Ten Things about China and Climate Change

by Derek Scissors, Ph.D.
The Heritage Foundation
Special Report #68
November 2, 2009

Many global environmental debates are chiefly about China. In the past, it has been acid rain made in the PRC but falling elsewhere. Eventually, the conversation will shift to water shortages and diversion that have already displaced millions and may eventually threaten conflict with some of China’s neighbors. As the international community lurches toward the Copenhagen climate change conference, the main topic is carbon emissions and climate change. Again, the debate will center on the PRC.

The size of the country means conflicting processes exist simultaneously. Critics of Chinese ecologic and economic practice can point to ongoing devastation at the same time defenders point to important remedial programs. China and climate change is a topic broad and substantial enough for several books, but there are vital statistics that must be included in any conversation. These point to the PRC as by far the most powerful force, now and for the indefinite future, driving carbon emissions. The reason is coal.

Numbers Don’t Lie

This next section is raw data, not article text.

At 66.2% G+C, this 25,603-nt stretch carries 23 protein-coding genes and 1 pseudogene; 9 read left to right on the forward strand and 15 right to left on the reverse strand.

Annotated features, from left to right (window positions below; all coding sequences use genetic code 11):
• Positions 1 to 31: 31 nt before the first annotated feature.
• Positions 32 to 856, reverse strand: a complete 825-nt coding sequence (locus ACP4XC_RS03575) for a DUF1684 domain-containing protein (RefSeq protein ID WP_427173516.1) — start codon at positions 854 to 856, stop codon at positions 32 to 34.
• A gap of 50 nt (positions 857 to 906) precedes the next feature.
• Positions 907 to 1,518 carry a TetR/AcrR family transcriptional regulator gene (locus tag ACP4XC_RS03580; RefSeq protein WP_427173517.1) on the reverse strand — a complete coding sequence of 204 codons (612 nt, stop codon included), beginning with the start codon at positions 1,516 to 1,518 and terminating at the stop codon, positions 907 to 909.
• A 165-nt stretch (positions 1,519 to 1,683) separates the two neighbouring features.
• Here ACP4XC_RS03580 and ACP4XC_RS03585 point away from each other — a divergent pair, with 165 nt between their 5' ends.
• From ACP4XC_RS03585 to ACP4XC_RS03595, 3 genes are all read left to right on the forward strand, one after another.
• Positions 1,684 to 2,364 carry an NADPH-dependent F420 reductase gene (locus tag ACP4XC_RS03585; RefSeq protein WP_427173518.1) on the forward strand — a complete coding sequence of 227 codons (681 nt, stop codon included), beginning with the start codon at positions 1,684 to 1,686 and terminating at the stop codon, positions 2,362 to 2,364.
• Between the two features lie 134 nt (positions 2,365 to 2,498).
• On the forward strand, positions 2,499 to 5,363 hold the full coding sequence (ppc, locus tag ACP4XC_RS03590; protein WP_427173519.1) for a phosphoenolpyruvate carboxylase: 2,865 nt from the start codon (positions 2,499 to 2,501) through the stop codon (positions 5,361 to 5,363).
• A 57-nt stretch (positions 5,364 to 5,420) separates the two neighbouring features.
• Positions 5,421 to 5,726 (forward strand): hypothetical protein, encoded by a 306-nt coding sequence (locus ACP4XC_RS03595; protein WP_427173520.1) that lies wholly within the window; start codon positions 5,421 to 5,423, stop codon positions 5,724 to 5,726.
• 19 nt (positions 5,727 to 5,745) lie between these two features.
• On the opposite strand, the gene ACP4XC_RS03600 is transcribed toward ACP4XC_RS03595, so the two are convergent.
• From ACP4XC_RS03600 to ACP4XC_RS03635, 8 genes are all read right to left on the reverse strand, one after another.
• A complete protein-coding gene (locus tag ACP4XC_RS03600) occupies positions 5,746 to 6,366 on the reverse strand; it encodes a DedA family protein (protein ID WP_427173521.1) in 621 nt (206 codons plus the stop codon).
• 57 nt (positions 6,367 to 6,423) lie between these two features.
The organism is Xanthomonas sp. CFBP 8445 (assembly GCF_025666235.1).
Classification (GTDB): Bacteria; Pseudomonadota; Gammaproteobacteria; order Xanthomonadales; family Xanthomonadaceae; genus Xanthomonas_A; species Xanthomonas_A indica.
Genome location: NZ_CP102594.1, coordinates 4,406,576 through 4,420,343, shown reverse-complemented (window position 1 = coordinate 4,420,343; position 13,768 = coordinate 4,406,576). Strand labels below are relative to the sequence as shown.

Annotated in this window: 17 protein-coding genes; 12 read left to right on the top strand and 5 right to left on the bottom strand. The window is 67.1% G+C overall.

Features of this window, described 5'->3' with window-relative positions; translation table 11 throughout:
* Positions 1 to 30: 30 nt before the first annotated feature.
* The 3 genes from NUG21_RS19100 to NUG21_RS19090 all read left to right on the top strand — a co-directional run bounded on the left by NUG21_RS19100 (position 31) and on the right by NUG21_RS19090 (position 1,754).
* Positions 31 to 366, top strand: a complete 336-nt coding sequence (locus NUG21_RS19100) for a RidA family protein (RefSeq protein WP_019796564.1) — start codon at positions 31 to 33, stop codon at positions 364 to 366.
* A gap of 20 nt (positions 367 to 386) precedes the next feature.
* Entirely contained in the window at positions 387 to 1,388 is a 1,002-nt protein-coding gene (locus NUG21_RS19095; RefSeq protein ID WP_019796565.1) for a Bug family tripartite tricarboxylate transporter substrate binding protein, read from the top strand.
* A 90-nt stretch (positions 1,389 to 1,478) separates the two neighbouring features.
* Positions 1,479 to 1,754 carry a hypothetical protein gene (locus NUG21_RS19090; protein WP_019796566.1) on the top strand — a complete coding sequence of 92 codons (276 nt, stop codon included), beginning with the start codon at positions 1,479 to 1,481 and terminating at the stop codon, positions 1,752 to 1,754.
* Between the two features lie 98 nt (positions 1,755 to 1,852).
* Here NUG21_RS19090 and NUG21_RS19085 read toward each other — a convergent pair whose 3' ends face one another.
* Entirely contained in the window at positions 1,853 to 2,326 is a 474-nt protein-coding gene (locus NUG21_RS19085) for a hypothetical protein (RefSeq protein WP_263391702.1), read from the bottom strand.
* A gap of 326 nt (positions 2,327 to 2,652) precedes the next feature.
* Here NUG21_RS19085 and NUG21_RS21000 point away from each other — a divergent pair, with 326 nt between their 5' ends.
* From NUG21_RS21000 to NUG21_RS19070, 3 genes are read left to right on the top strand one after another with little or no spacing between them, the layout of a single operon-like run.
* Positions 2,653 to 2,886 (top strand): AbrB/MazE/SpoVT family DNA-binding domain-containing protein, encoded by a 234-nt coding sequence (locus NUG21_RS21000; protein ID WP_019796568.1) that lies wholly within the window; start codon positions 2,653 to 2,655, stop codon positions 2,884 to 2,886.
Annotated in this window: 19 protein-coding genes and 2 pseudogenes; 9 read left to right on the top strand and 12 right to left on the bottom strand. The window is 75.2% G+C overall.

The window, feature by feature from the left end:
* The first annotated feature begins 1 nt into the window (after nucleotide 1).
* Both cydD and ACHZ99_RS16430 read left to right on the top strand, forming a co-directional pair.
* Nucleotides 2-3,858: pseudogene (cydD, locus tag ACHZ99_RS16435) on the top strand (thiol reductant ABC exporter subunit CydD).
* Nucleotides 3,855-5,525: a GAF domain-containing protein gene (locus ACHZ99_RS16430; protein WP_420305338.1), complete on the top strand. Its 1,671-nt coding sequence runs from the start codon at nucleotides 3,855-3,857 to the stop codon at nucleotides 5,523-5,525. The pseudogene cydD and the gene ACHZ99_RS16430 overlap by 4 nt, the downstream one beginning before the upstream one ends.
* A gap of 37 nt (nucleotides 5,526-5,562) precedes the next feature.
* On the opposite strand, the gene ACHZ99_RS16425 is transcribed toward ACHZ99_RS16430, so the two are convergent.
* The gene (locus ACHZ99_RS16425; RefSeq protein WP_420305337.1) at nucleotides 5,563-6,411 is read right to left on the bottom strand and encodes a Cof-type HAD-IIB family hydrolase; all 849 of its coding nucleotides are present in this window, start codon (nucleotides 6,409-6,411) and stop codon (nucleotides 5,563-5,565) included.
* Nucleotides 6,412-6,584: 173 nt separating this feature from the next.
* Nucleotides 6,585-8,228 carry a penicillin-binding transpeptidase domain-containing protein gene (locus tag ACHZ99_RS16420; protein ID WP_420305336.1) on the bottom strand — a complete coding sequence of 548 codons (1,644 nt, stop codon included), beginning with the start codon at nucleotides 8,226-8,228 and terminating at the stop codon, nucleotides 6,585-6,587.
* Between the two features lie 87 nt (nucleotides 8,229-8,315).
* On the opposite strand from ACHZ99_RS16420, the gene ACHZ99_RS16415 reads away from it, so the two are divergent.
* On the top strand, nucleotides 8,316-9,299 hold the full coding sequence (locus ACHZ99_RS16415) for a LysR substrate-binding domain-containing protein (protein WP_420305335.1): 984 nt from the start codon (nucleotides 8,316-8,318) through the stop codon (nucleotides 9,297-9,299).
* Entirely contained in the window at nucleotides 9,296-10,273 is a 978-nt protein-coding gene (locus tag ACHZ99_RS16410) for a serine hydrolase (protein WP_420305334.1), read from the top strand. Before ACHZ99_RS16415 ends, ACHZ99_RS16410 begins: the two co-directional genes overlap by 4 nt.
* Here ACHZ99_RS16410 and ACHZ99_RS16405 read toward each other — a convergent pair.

1. While the data can be presented in many different ways, China almost surely leads the world in raw spending on “green energy.” The PRC is allocating an impressive amount of resources to cleaning its environment as well as building wind turbines, solar plants, and similar facilities.

2. China also leads in coal production and consumption. In 2000, China’s official figure for coal output was 880 million tons and dropping; in 2008, it was 2.62 billion tons and still climbing. The PRC’s ecologic footprint is often characterized as a natural result of a large population and a growing economy. In coal, it is more than that:

China’s share of world GDP: over 7 percent and climbing;
China’s share of world population: about 20 percent and declining;
China’s share of world coal use: over 40 percent and climbing…

…9. When troublesome for the Communist Party, Chinese statistics are altered or censored. Political statistics are censored (e.g., the size and nature of Tibetan riots), economic statistics are altered (e.g., Chinese provinces claim every year to grow faster than the national “average”), and environmental statistics are censored (e.g., suppression of foreign reports in favor of official accounts).[9] Any environmental agreement that permits the PRC to report its own progress is not worth the tree chopped down to print it…

The article continues at Heritage.org

Comments are closed.